Raised in Shizuoka but based in Paris, Miya Shinma creates attractive eaux-de-parfums that evoke her Japanese roots, but what really caught our eye was their refined but pretty packaging, which uses lacquer boxes wrapped in Japanese paper and lengths of kimono fabric.

Home spun: Di Ser and Fueguia 1833
When it came to simpler packaging, we were really spoilt for choice. Most intriguing were two brands that sadly are yet to spread beyond their home markets. Di Ser is based in Sapporo, Japan, and was launched back in 1999; its unusual ‘all-natural’ perfumes come in appealingly chunky square bottles. Fueguia 1833 may feature in the Wallpaper* guide to Buenos Aires, but sadly its mind-bogglingly vast range of fragrances isn’t yet easy to find (though London-based outfitters Trunk have done three collaborative scents).

Basic instinct: Oliver & Co and Laboratorio Olfattivo
Spanish ‘fragrance designer’ Oliver Valverde launched Oliver & Co in Madrid in 2009, and his ‘Illustrated’ series has pared-down bottles which contain appealing scents such as the witty ‘Ginsence’, which combines ginger with frankincense. Italian brand Laboratorio Olfattivo has been around since the same year, and we really like its expanding range, presented in similarly simple glass bottles with smart embossed labels.

Gender bender: Blood Concept
Minimalist in design but baroque in inspiration, Blood Concept spans both trends. Though relatively well-established, the Italian duo’s latest releases, ‘XY’ and ‘XX’ reference male and female chromosomes, and (in their words) explore gender-fluidity. Totally on trans-trend, the perfumes pair traditional male and female notes in a reassuringly wearable way.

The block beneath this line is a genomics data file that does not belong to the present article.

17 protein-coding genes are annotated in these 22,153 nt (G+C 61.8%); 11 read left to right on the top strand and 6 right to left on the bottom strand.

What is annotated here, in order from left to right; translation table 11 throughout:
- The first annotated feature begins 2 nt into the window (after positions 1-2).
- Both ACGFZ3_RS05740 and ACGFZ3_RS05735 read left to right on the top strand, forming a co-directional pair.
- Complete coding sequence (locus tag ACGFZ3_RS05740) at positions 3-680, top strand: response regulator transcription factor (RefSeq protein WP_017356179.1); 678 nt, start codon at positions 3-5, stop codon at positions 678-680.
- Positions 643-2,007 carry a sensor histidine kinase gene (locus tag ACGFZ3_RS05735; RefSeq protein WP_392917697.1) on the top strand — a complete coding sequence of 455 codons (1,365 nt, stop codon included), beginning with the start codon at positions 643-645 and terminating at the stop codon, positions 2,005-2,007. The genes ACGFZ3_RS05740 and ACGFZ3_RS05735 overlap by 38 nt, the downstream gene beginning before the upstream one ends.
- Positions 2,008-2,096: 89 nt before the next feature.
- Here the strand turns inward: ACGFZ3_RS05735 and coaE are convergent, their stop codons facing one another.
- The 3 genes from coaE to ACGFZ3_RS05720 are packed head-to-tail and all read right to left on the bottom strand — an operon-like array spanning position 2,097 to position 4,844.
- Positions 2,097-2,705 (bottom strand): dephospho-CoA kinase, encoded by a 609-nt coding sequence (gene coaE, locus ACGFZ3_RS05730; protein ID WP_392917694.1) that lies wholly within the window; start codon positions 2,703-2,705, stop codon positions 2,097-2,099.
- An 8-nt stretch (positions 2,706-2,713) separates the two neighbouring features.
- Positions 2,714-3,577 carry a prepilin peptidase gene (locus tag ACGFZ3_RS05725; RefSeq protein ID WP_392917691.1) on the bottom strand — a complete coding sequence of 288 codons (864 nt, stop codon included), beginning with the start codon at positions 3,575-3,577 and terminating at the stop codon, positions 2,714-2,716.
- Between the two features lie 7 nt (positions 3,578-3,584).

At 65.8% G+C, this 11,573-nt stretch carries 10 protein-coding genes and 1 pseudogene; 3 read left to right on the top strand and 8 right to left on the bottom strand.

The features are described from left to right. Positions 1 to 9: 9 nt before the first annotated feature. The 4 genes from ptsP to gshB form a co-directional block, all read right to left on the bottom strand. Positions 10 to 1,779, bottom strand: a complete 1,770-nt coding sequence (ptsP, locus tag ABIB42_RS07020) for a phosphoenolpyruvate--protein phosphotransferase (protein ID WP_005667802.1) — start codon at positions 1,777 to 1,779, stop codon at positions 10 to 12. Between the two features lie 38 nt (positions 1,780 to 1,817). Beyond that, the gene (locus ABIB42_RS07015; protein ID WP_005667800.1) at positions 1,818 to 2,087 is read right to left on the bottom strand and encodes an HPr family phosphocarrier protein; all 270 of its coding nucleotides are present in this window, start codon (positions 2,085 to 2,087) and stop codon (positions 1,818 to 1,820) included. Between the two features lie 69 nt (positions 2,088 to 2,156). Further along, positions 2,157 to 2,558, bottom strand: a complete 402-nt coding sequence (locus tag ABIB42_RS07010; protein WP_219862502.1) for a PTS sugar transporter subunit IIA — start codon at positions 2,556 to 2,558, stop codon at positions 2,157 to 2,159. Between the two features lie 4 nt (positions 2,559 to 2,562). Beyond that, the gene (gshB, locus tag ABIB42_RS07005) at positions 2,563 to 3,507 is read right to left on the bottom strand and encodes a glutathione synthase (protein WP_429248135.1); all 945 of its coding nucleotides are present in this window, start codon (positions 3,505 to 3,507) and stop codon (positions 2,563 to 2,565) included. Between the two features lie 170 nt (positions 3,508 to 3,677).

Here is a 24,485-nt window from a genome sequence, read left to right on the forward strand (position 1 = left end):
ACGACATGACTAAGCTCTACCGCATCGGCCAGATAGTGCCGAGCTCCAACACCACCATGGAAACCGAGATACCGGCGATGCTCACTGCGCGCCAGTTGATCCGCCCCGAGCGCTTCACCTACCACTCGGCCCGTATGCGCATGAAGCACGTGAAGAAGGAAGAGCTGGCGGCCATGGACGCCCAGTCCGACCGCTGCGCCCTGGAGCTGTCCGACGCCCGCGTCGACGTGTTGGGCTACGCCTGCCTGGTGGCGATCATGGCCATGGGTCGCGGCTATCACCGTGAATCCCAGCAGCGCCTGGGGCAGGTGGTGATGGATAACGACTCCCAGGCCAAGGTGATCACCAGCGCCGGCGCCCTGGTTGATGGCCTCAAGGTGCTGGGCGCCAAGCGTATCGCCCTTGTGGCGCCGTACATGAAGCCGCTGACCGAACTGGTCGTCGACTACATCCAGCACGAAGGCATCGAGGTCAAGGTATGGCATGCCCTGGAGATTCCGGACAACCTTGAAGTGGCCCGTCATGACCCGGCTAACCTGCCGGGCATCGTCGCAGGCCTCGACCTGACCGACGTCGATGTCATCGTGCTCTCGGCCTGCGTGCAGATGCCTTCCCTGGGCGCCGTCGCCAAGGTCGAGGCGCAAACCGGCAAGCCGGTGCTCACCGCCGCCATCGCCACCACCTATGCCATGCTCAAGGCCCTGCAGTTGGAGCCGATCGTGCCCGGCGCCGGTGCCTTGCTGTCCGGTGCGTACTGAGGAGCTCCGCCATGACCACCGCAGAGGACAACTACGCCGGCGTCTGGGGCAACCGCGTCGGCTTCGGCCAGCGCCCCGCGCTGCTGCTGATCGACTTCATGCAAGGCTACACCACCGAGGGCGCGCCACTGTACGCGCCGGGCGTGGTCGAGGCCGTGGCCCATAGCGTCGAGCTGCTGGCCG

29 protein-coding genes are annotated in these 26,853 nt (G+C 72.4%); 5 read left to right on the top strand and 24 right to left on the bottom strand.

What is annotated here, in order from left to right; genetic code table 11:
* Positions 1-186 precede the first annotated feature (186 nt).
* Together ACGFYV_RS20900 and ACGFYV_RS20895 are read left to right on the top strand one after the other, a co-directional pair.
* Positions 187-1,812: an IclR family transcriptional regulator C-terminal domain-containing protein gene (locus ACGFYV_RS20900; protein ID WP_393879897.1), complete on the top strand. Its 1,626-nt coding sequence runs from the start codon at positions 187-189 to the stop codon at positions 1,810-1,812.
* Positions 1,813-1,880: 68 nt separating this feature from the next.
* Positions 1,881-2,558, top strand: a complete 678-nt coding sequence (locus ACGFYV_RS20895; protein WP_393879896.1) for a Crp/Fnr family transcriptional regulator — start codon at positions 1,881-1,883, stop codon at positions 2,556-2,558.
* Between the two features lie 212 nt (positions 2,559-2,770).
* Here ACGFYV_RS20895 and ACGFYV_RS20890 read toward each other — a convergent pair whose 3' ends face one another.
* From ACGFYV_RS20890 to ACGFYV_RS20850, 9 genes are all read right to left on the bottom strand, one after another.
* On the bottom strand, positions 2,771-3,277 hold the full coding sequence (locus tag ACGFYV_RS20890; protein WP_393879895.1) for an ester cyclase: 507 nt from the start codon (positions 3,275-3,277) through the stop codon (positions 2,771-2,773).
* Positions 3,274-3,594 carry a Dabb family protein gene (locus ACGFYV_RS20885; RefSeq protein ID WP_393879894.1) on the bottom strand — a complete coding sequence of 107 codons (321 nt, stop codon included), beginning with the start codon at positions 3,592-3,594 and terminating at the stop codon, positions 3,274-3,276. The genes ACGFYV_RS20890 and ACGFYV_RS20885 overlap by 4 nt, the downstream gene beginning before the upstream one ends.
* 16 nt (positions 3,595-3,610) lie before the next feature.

Blood Concept

Holy order: Unun Parfum
The organ stops, for their part, were designed specially for the Pitti fair by organist and papal vestment-designer Filippo Sorcinelli, whose Unum Parfum brand is so high concept it’s almost out of sight. The three perfumes in his ‘Sauf’ range not only look like organ stops but are named after stops as well: ‘Contre Bombarde 32’, ‘Voix Humaine 8’ and ‘Plein Jeu III-IV’.

Grey matter: Nu_Be
Not to be outdone, Italian brand Nu_Be seals its scents in grey polystyrene boxes, which you have to break apart to open; also on show were concrete versions of the broken-open boxes. Described by creative director Alberto Borri as ‘an olfactive periodic table’, the perfumes range from ‘Helium’ to ‘Mercury’, though luckily they have little olfactory resemblance to their namesakes: ’Sulphur’, for example, includes cinnamon, pepper, patchouli and vetiver.

On a Swiss roll: Sammarco
The world of niche perfumery may be reaching saturation point, but it’s still good to stumble across refreshing new brands. Whether they last the course and become established only time will tell, but their initial offerings are promising. Sammarco’s four contrasting fragrances come in red-edged white boxes, subtly echoing the Swiss flag.

White light: 27 87 Perfumes
The first three perfumes from Barcelona-based 27 87 Perfumes come in cool white bottles and are sold from a sharply designed website, but what we really liked was their contents. ‘#hashtag’ may have a name that is dating as we speak, but its blend of violet, aldehydes and musky woods deserves to last, while ‘Wanderlust’ is that rarest thing: a minty perfume that smells fresh without instantly reminding us of mouthwash. Here’s hoping we see them again next year.